Wet News: Explore Oceans at MIT

by Nancy DuVergne Smith on January 10, 2014 · 0 comments

in Engineering

Guest blogger: Genevieve Wanucha SM ′09

As the New Year begins, Oceans at MIT is gearing up for a whole new batch of stories that explore the ocean-related research and engineering at MIT. It’s the perfect time to take a look back at Oceans at MIT’s past twelve months. The stories are a varied bunch, ranging from new insights into the surprisingly warm climate of the “Cretaceous Hothouse” 50 million years ago to a review of the “Ocean Stories” exhibit produced by Synergy, a newly formed MIT/WHOI experimental art/science organization; and from a highlight of new faculty positions in top climate-ocean science programs earned by recent PAOC members to an update on the Fukushima Disaster clean-up. Here are three highlights:

oceans_Shark-01-10-13Lights, Camera, Action: Revealing the Ocean’s Invisible Beauty A feature on MIT theoretical physicist Allan Adams’ collaboration with underwater photographer Keith Ellenbogen to make the subtle, rapid movements of sea creatures visible to the human eye. They recently used a Phantom V12 high-speed camera and lighting to film New England Aquarium (NEAq) finned denizens, including sharks and lionfish, at 1,200 frames per second in high-def. The videos, when played back in extreme slow motion, expose an awe-inspiring world.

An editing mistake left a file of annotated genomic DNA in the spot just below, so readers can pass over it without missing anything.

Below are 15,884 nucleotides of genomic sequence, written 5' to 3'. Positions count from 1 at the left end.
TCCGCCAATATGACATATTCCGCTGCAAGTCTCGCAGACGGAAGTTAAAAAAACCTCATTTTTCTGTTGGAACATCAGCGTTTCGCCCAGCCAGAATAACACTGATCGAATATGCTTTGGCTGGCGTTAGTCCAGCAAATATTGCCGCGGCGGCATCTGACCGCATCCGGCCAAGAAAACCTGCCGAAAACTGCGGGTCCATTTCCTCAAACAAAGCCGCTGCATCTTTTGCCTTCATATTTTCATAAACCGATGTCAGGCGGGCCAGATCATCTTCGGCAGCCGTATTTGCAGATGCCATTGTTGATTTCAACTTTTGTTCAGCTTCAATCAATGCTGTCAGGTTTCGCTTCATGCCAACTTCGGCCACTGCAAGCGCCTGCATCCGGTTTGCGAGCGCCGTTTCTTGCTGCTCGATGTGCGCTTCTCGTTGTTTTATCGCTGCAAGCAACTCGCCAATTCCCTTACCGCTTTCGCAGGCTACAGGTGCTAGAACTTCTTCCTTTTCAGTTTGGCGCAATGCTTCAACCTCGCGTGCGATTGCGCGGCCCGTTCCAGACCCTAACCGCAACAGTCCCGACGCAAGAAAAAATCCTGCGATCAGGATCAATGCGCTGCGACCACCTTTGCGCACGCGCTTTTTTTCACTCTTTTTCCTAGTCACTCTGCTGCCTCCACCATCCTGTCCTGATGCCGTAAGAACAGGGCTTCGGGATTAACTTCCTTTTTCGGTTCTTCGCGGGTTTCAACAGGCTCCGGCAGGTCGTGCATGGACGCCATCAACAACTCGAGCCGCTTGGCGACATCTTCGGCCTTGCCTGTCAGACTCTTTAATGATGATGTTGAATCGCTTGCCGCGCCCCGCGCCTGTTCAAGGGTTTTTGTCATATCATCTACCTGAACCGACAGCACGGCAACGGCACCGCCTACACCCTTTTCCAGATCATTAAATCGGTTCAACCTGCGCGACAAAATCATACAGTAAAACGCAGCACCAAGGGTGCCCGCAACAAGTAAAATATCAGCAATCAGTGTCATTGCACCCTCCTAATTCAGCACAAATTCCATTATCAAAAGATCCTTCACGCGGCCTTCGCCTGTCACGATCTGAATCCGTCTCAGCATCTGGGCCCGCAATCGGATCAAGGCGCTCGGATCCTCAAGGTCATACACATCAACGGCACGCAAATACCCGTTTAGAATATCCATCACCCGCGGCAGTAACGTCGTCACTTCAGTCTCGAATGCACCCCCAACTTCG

oceans_Sailing-01-10-13Inside the Fastest Boats in America’s Cup History with MIT MechE Oceans at MIT invited professors Doug Hart, Paul Sclavounos PhD ’81, and Jerome Milgram ’61, SM ’62, PhD ’65 to answer a few questions about the fastest yachts in America’s Cup history. Knowing what they know will put the 2013 race between the US and New Zealand in San Francisco into a whole new light.

oceans_waste-01-10-13Before the Wreckage Comes Ashore Oceanographers around the world, with MIT’s mechanical engineer Thomas Peacock at the helm, have found the invisible organizing structures that govern how pollutants move along the ocean’s chaotically swirling surface. Their new application of dynamical systems theory paves the way towards next generation disaster response.

Read the more top stories online from 2013 and visit the Oceans at MIT on Facebook for regular updates.

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